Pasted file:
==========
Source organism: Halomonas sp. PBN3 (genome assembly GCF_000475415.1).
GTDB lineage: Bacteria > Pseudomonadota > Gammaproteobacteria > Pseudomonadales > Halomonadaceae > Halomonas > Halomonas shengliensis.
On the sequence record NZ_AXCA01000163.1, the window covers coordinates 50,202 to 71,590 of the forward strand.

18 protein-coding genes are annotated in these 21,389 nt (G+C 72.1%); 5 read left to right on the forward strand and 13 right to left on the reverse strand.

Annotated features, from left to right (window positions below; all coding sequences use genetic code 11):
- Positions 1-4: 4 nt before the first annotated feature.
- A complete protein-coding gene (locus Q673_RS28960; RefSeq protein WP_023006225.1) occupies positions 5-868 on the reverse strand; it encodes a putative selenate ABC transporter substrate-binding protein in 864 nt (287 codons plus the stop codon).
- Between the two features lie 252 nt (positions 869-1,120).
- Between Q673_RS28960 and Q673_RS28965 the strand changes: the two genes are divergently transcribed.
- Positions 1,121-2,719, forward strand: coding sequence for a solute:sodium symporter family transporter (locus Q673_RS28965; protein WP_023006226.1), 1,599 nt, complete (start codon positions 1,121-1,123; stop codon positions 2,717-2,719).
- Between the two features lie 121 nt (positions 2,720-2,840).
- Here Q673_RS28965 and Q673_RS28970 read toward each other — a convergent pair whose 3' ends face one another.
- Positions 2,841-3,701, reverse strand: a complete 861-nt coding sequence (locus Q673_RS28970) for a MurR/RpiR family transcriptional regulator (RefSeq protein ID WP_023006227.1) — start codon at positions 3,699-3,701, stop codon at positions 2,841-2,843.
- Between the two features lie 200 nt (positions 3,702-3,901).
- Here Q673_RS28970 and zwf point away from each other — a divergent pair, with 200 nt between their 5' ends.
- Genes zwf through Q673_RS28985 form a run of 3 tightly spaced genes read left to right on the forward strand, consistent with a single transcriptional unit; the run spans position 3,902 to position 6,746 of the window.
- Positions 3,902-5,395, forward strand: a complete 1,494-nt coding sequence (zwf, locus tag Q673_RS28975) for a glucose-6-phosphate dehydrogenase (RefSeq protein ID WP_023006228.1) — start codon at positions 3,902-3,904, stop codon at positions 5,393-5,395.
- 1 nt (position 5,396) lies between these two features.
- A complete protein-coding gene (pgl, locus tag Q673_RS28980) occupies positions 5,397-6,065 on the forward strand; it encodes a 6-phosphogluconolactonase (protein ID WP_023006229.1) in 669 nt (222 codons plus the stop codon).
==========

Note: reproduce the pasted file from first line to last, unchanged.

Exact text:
Source organism: Halomonas sp. PBN3 (genome assembly GCF_000475415.1).
GTDB lineage: Bacteria > Pseudomonadota > Gammaproteobacteria > Pseudomonadales > Halomonadaceae > Halomonas > Halomonas shengliensis.
On the sequence record NZ_AXCA01000163.1, the window covers coordinates 50,202 to 71,590 of the forward strand.

18 protein-coding genes are annotated in these 21,389 nt (G+C 72.1%); 5 read left to right on the forward strand and 13 right to left on the reverse strand.

Annotated features, from left to right (window positions below; all coding sequences use genetic code 11):
- Positions 1-4: 4 nt before the first annotated feature.
- A complete protein-coding gene (locus Q673_RS28960; RefSeq protein WP_023006225.1) occupies positions 5-868 on the reverse strand; it encodes a putative selenate ABC transporter substrate-binding protein in 864 nt (287 codons plus the stop codon).
- Between the two features lie 252 nt (positions 869-1,120).
- Between Q673_RS28960 and Q673_RS28965 the strand changes: the two genes are divergently transcribed.
- Positions 1,121-2,719, forward strand: coding sequence for a solute:sodium symporter family transporter (locus Q673_RS28965; protein WP_023006226.1), 1,599 nt, complete (start codon positions 1,121-1,123; stop codon positions 2,717-2,719).
- Between the two features lie 121 nt (positions 2,720-2,840).
- Here Q673_RS28965 and Q673_RS28970 read toward each other — a convergent pair whose 3' ends face one another.
- Positions 2,841-3,701, reverse strand: a complete 861-nt coding sequence (locus Q673_RS28970) for a MurR/RpiR family transcriptional regulator (RefSeq protein ID WP_023006227.1) — start codon at positions 3,699-3,701, stop codon at positions 2,841-2,843.
- Between the two features lie 200 nt (positions 3,702-3,901).
- Here Q673_RS28970 and zwf point away from each other — a divergent pair, with 200 nt between their 5' ends.
- Genes zwf through Q673_RS28985 form a run of 3 tightly spaced genes read left to right on the forward strand, consistent with a single transcriptional unit; the run spans position 3,902 to position 6,746 of the window.
- Positions 3,902-5,395, forward strand: a complete 1,494-nt coding sequence (zwf, locus tag Q673_RS28975) for a glucose-6-phosphate dehydrogenase (RefSeq protein ID WP_023006228.1) — start codon at positions 3,902-3,904, stop codon at positions 5,393-5,395.
- 1 nt (position 5,396) lies between these two features.
- A complete protein-coding gene (pgl, locus tag Q673_RS28980) occupies positions 5,397-6,065 on the forward strand; it encodes a 6-phosphogluconolactonase (protein ID WP_023006229.1) in 669 nt (222 codons plus the stop codon).